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|Title: ||Aspects of the interaction between reproductive morphology and social behaviour of a primitively eusocial sweat bee, halictus ligatus (hymenoptera; halictidae)|
|Authors: ||Pabalan, Noel Aquino|
|Issue Date: ||Jun-1998 |
|Abstract: ||In this thesis, I examine seasonal, behavioural and physiological mechanisms of reproductive conflict between queens and workers of the primitively eusocial sweat bee, Halictus ligatus. I tracked seasonal changes in ovarian condition of both castes to explain variation in reproductive output of bees where varying degrees of sociality characterise colony ontogeny. Based on ovarian development and oocyte size, results suggest reproductive competition between mated workers and queens (umnated workers had undeveloped ovaries throughout the colony cycle). However, mated workers do not lay as many eggs (indicated by reduced number of workers with chorionated eggs and increased frequency of oocyte resorption) as queens suggesting that the latter control oviposition throughout most of the colony cycle.
Laboratory-controlled social interactions using circle tubes were conducted to determine behaviours that rendered queens reproductively dominant over workers. The dominant bee exhibited push, lunge and back without reverse during the first 15-30 minutes of the encounters. In extended encounters, the most remarkable observation made was the switch from mild dominant behaviours to the highly aggressive mandibular hold on the neck. Three workers were killed by their own queen as a result of this escalated aggression.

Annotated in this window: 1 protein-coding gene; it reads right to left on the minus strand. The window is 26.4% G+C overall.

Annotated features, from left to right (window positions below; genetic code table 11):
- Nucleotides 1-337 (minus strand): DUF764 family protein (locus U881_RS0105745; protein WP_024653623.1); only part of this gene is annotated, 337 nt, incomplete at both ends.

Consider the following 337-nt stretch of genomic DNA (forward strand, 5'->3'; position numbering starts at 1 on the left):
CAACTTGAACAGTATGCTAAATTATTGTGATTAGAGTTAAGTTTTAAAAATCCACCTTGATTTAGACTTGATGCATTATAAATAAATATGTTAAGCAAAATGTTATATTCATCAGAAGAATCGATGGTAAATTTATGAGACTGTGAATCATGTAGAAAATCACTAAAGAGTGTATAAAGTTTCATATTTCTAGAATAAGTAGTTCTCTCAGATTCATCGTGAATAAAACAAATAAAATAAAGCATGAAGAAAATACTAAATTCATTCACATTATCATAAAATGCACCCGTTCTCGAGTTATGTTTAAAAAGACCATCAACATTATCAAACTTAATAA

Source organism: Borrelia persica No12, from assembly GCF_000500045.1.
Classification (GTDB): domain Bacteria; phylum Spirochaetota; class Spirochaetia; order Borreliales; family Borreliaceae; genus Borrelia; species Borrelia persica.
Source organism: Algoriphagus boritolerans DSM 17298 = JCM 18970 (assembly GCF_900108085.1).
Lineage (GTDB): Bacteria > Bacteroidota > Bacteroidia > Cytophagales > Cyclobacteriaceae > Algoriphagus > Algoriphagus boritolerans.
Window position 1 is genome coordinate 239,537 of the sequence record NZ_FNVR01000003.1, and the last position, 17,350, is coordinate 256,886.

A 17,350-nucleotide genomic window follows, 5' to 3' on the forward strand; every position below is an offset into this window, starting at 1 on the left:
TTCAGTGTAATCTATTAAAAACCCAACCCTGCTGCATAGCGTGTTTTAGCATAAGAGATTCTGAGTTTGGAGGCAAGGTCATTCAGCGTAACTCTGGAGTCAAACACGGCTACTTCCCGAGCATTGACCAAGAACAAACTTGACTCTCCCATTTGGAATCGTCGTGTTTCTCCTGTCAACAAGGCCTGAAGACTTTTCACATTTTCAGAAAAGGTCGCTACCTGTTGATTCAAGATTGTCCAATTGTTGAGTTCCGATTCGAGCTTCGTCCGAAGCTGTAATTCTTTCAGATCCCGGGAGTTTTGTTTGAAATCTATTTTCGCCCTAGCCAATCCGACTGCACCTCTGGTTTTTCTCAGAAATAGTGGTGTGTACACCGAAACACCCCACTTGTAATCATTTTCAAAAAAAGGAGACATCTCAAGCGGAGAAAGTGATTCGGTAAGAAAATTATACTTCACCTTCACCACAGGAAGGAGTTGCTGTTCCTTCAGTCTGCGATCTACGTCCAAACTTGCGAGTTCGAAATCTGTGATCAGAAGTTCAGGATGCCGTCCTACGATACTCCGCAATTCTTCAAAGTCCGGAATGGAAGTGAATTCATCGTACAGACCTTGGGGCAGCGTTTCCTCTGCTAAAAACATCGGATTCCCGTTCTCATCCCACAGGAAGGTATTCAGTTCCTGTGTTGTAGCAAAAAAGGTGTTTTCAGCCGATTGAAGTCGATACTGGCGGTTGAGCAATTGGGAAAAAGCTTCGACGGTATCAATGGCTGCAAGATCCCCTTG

Extreme aggression of queens toward workers underlies the intensity of reproductive competition between these two castes. Ovaries were examined after queens and workers interacted in circle tubes and after being subjected to simulated aggression. Results from both experiments showed significant reduction of worker ovarian development and increased oocyte resorption compared to controls while that of queens were unaffected. Thus, not only are queens more aggressive but their ovaries are more resilient to the effects of aggression than are those of workers. This suggests that differences in ovarian physiology as well as behaviour are important in determining reproductive fates of individuals in primitively eusocial insects.|
|Description: ||Thesis (Ph.D. : Philosophy). -- York University, Toronto, Ontario, Canada, 1998.|
|Appears in Collections:||Other Schools|
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